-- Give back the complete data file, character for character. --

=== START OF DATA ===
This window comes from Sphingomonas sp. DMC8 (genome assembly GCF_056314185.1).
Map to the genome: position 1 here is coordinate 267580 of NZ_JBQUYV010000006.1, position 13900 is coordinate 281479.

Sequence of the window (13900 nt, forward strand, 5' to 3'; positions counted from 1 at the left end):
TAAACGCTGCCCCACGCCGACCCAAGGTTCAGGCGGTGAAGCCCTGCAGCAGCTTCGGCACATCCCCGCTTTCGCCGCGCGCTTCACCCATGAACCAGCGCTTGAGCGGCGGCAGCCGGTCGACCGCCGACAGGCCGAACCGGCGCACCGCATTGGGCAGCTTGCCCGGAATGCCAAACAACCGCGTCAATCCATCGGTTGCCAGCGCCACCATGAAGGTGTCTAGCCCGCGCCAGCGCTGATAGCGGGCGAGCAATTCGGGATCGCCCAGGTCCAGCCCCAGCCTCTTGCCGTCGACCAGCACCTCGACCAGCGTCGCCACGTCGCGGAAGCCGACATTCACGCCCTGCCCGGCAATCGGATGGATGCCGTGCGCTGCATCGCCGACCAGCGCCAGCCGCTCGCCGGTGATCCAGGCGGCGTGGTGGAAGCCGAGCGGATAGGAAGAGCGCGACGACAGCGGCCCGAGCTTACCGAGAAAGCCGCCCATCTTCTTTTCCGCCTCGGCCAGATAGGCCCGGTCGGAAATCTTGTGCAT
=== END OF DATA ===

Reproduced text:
This window comes from Sphingomonas sp. DMC8 (genome assembly GCF_056314185.1).
Map to the genome: position 1 here is coordinate 267580 of NZ_JBQUYV010000006.1, position 13900 is coordinate 281479.

Sequence of the window (13900 nt, forward strand, 5' to 3'; positions counted from 1 at the left end):
TAAACGCTGCCCCACGCCGACCCAAGGTTCAGGCGGTGAAGCCCTGCAGCAGCTTCGGCACATCCCCGCTTTCGCCGCGCGCTTCACCCATGAACCAGCGCTTGAGCGGCGGCAGCCGGTCGACCGCCGACAGGCCGAACCGGCGCACCGCATTGGGCAGCTTGCCCGGAATGCCAAACAACCGCGTCAATCCATCGGTTGCCAGCGCCACCATGAAGGTGTCTAGCCCGCGCCAGCGCTGATAGCGGGCGAGCAATTCGGGATCGCCCAGGTCCAGCCCCAGCCTCTTGCCGTCGACCAGCACCTCGACCAGCGTCGCCACGTCGCGGAAGCCGACATTCACGCCCTGCCCGGCAATCGGATGGATGCCGTGCGCTGCATCGCCGACCAGCGCCAGCCGCTCGCCGGTGATCCAGGCGGCGTGGTGGAAGCCGAGCGGATAGGAAGAGCGCGACGACAGCGGCCCGAGCTTACCGAGAAAGCCGCCCATCTTCTTTTCCGCCTCGGCCAGATAGGCCCGGTCGGAAATCTTGTGCAT